Home » Digital Security » Don’t Tell Siri: The Truth About Medical Identity Theft
Digital Security

Don’t Tell Siri: The Truth About Medical Identity Theft

Dennis Jay

Executive Director, Coalition Against Insurance Fraud

Ronnie Bogle’s own brother hijacked his medical information to secretly steal expensive ER treatments under Ronnie’s health policy. Unpaid hospital bills ruined Ronnie’s credit; he couldn’t even get a new credit card.

An elderly man nearly received penicillin at an ER — except he had a life- threatening penicillin allergy. A stranger had received penicillin treatment using the senior’s stolen identity.

Frequent hospital hacks also funnel your medical identities to crime rings trolling the Dark Web. Scammers soak your health policy with false treatment claims.

Welcome to medical identity theft — a persistent threat and fastest-growing form of ID thievery.

You can pay a steep price: ruined credit, denied loans and mortgages, hounded for unpaid hospital bills, years and dollars rebuilding your good name, and life-threatening medicines on your health records.

Mobile madness

New-gen technology is revamping how people receive health care. It’s also opening hackable rabbit holes allowing thieves to steal your valuable medical information. Anyone can be vulnerable — especially millennials as voracious device-users.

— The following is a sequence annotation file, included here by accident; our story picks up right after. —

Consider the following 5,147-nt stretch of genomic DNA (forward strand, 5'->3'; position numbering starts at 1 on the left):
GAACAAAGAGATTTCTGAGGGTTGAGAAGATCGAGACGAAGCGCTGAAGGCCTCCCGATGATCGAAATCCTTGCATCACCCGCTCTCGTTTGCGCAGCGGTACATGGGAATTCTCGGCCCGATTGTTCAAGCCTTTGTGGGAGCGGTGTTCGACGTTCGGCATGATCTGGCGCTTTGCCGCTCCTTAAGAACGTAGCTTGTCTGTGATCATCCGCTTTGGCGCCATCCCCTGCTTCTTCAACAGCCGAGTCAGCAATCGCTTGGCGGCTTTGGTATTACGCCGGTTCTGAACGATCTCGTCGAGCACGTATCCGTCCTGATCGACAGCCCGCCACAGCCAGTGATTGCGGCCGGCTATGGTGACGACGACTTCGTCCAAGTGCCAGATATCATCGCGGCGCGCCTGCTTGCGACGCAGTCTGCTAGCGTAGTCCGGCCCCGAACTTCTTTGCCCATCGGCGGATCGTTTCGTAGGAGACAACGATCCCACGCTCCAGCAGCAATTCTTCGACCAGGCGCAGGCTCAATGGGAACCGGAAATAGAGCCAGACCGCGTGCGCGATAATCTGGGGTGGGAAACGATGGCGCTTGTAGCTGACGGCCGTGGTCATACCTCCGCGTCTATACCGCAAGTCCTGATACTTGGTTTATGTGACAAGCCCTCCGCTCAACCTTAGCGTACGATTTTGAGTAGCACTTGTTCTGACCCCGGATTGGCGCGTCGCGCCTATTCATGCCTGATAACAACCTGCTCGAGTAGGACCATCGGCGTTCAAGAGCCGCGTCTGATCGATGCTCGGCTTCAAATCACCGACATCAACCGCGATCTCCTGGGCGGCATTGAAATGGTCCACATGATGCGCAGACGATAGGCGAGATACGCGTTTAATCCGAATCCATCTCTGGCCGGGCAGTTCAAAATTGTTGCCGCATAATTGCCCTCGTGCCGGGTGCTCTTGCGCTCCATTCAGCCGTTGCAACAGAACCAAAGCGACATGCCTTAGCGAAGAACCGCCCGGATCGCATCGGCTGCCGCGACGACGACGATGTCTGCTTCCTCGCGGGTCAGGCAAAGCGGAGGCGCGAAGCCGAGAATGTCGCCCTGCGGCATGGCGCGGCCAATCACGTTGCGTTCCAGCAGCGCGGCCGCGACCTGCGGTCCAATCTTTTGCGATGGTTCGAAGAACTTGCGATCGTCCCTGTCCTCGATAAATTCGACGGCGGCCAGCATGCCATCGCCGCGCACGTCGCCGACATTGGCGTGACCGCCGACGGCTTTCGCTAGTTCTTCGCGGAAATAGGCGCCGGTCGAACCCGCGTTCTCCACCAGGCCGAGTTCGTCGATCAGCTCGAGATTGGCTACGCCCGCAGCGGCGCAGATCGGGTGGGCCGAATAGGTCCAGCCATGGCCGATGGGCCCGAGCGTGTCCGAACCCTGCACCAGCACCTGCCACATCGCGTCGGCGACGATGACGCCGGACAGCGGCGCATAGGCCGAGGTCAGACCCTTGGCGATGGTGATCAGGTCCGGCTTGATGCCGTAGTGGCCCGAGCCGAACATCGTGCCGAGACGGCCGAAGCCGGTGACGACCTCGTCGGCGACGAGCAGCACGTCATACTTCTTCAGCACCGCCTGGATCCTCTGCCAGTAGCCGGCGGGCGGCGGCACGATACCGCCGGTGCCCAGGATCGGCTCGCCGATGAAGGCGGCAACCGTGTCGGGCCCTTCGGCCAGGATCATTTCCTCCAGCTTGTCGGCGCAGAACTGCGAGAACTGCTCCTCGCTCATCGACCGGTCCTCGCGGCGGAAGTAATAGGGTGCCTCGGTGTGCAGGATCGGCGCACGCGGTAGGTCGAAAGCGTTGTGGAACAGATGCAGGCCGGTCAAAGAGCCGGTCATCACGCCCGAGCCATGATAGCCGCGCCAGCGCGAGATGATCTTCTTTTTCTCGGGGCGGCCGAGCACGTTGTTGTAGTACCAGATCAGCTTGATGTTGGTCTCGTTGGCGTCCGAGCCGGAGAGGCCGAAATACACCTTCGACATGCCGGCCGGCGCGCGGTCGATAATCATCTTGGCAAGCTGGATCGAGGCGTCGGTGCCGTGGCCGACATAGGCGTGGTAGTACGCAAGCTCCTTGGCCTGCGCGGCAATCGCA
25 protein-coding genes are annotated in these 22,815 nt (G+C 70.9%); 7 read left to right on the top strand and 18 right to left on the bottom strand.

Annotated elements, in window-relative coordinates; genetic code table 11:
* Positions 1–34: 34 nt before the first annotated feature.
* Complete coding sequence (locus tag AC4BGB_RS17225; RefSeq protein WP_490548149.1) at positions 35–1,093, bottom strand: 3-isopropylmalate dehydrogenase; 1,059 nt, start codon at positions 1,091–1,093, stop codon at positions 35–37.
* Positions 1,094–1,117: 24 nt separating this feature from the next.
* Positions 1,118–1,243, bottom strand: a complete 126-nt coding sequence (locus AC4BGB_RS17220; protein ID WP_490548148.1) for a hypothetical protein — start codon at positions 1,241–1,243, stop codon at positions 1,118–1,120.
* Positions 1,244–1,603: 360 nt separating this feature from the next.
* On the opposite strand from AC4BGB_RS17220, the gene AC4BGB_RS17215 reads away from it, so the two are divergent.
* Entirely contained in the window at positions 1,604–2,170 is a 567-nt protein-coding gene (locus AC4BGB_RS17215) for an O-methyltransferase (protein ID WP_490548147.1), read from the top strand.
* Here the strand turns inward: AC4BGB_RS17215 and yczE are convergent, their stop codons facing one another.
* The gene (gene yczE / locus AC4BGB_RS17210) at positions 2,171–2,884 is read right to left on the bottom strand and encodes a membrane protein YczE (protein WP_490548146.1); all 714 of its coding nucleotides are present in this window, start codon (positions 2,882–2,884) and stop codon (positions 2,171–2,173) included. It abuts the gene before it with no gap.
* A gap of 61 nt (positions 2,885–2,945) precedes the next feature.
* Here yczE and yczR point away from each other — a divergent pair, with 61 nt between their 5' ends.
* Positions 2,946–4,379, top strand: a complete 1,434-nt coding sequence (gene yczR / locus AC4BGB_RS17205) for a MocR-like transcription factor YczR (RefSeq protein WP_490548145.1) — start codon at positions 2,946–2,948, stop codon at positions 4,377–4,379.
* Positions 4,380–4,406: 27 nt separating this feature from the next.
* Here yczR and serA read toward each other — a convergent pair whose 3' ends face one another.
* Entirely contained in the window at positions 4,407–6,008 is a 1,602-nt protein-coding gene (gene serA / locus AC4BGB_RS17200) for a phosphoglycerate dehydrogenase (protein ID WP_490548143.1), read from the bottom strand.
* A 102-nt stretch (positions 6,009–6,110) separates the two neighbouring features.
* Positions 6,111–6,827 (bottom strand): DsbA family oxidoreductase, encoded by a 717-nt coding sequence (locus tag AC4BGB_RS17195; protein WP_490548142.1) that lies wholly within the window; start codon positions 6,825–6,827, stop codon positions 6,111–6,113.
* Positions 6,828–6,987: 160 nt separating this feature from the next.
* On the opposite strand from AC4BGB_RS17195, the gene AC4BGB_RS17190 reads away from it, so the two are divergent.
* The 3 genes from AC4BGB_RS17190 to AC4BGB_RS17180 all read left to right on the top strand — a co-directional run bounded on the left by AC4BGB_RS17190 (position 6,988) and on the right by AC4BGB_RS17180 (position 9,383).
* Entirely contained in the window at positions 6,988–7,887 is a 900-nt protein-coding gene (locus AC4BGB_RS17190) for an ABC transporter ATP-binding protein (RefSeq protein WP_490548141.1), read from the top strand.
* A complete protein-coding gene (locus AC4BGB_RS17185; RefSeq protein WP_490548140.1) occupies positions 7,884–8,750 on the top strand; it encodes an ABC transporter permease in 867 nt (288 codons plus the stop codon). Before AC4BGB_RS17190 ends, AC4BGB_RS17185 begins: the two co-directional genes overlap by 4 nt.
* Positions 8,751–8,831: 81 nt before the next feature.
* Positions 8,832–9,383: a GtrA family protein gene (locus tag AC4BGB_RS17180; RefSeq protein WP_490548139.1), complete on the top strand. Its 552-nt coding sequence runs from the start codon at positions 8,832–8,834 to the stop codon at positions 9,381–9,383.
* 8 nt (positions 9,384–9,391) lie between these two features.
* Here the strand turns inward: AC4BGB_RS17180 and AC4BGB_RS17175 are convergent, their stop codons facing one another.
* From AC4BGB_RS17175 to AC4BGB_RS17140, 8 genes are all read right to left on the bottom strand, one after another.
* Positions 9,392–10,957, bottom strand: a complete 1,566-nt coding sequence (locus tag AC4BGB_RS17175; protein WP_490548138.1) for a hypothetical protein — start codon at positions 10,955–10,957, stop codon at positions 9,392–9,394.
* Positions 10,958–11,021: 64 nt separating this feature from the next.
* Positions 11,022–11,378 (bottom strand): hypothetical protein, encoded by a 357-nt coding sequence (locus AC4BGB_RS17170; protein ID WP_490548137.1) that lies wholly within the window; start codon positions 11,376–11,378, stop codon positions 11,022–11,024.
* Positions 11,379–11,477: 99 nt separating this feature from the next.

More people access their patient health portals, records and health services via mobile devices. Remote health care with patients consuming health services outside of brick-and-mortar locations is emerging.

Casually posting your medical issues on social-media sites — such as your leg injury — also attracts ID thieves. They can combine your social information and stolen health data to create a convincing patient profile that better steals from your health policy.

Prevention is key

Protect your sensitive medical information. Your good life and health may depend on your being smarter than smart ID thieves. Here are six tips:

  • Lock your mobile devices. Set a strong password or PIN for your devices.
  • Read your Explanation of Benefits statement closely. Watch for medical procedures you’ve never had.
  • Check your credit reports lodged with Equifax, Experian and TransUnion.
  • Avoid being chatty about your health on social sites.
  • Dodge giving your social security number to medical providers? Most don’t need it.
  • Health care apps are popular, but are they secure? Don’t store your login info on the app. (Hint: Avoid handling sensitive health information using troller-vulnerable public Wi-Fi.)
Next article